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Marketa Vondrousova of the Czech Republic plays for the French Open title against Australian Ashleigh Barty. (AP Photo/Jean-Francois Badias)
Marketa Vondrousova of the Czech Republic plays for the French Open title against Australian Ashleigh Barty. (AP Photo/Jean-Francois Badias)|Associated Press
Tennis

Tennis Saturday: Abrams picks the French Open Women’s Final - Ash Barty vs. Marketa Vondrousova - and comments on Roland Garros controversy

Match begins at 9 am EDT.

Neal Abrams

Neal Abrams

FRENCH OPEN
Stade Roland Garros
Paris, France
Saturday, June 8, 2019
Women’s Finals

Ash Barty over Marketa Vondrousova
The women’s final is as surprising an event as could be expected with two players competing for the title who no one ever would have predicted two weeks ago. The big names in the women’s game were all beaten (or pulled out) early, until 3rd seeded Simona Halep made her exit in the quarterfinals to American teen sensation Amanda Anisimova. We went into Week 2 without Naomi Osaka, Karolina Pliskova, Angie Kerber, Petra Kvitova, Victoria Azarenka, and Elina Svitolina. Serena Williams, who hasn’t yet figured out what everyone else has--that she’s yesterday’s news, didn’t last long enough to make barbecued brisket. Caroline Wozniacki, the popular Dane, lost in the first round and called her opponent “lucky”. Kiki Bertens, the hottest player on the Tour, lasted all of four games before defaulting in Round 2. And the hottest player before Bertens, Canadian teenager Bianca Andreescu lasted a bit longer than Wozniacki, actually winning a match before defaulting her second round match. But the tournament has introduced the world to two stunning teenagers, Anisimova, and Marketa Vondrousova, a 19-year old from the Czech Republic, who will do battle with Australian Ash Barty for the title here in Paris today.

The French Open has already caused enough controversy to last the next 51 weeks. Tournament Director Guy Forget has taken heat for moving the two women’s semifinal matches from the main stadium court to two secondary courts, and the top four ladies had very few fans watching them play for a spot in the finals. The WTA Tour, not surprisingly, has complained rather loudly about the apparent shun. The weather caused the Men’s and Women’s semifinals to be played on the same day, Friday, but the stadium court was reserved for the four top men, and the fans were presented with Nadal/Federer and Thiem/Djokovic. The WTA has a point, but what other solution remained? Taking the 2 and 3 seeded men, or the 1 and 4 seeded men, and put them on an outside court?

Since the dramatic weather continued, and the players had to compete in 57 degree temperature with rain and hard, swirling wind gusting up to 40 mph, Forget decided to call the second men’s semi after it was a set apiece and Thiem up a break in the third, a decision that Thiem (and a lot of others) vociferously decried. Djokovic, long known for his gamesmanship in addition to his game, simply left the grounds when the match was suspended for a short rain delay, forcing Forget to reschedule the remainder of the match for today, even though there were still over three hours of sunlight left in Paris and the rain was no more than a drizzle.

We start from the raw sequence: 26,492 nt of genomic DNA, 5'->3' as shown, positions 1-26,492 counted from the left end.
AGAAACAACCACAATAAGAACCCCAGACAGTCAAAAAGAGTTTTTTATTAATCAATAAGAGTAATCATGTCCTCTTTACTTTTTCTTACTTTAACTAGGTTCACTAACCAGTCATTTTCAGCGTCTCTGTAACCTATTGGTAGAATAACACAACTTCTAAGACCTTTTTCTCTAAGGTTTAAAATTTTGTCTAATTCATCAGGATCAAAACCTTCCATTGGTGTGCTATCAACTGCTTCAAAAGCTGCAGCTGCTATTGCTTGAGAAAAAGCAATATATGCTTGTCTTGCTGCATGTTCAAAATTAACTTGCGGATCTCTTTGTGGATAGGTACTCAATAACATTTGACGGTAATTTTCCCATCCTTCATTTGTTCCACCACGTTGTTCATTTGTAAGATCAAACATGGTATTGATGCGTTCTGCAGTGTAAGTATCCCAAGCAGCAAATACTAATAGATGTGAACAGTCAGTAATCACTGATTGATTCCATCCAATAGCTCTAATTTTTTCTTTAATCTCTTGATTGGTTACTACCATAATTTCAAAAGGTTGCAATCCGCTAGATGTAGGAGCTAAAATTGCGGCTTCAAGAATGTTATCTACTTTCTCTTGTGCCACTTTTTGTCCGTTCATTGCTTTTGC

Now, Thiem has two things to complain about, and each one rightfully so: First, after his Round of 32 win over Pablo Cuevas the Directors moved his required press conference while it was in progress because Serena Williams, who had just lost, told the Director that she wanted to fulfill her press requirement right then, and wouldn’t wait around until the two occupied rooms were open. (On the Tour, the accepted behavior in this situation is that the player still left in the draw gets precedent. Williams had just lost, Thiem was still in, having just won.) Second, with the wind swirling in his semi-final match against Djokovic, an obvious advantage for the Austrian (because of the massive amounts of topspin he uses to control his shots) and a disadvantage for Djokovic (because he hits the ball so flat), Forget let himself get played by the world’s No. 1 player by moving the remainder of his match to a time when the wind would be less of a factor.

Let’s not forget, additionally, that the French Open pays the players much, much less than the other three Grand Slam tournaments. Add in the anger of the WTA for the French showing little respect for the ladies’ semifinals, and the disappointment of Thiem and the ATP Tour for getting bumped by a losing women’s player demanding first access to the already occupied press rooms, and Thiem, again, for having his playing advantage seemingly taken away by the power play of an entitled fellow competitor, and you have a 2019 French Open that the two Tours will be discussing ad nauseam for the next eleven months.

Now, for the finals. After all that’s happened this past fortnight, I’m afraid that the finals will be a climactic disappointment. As good as Vondrousova has shown herself to be, Barty is the odds-on favorite, and for good reason. She changes the angles, depth, and trajectory of her shots frequently enough to control the play. She fights like a junk-yard dog. And she controls her emotions. With these advantages, I like the Aussie to win this title with little real resistance from Vondrousova. But look at the bright side: we’ll be talking about this tournament for a long time to come.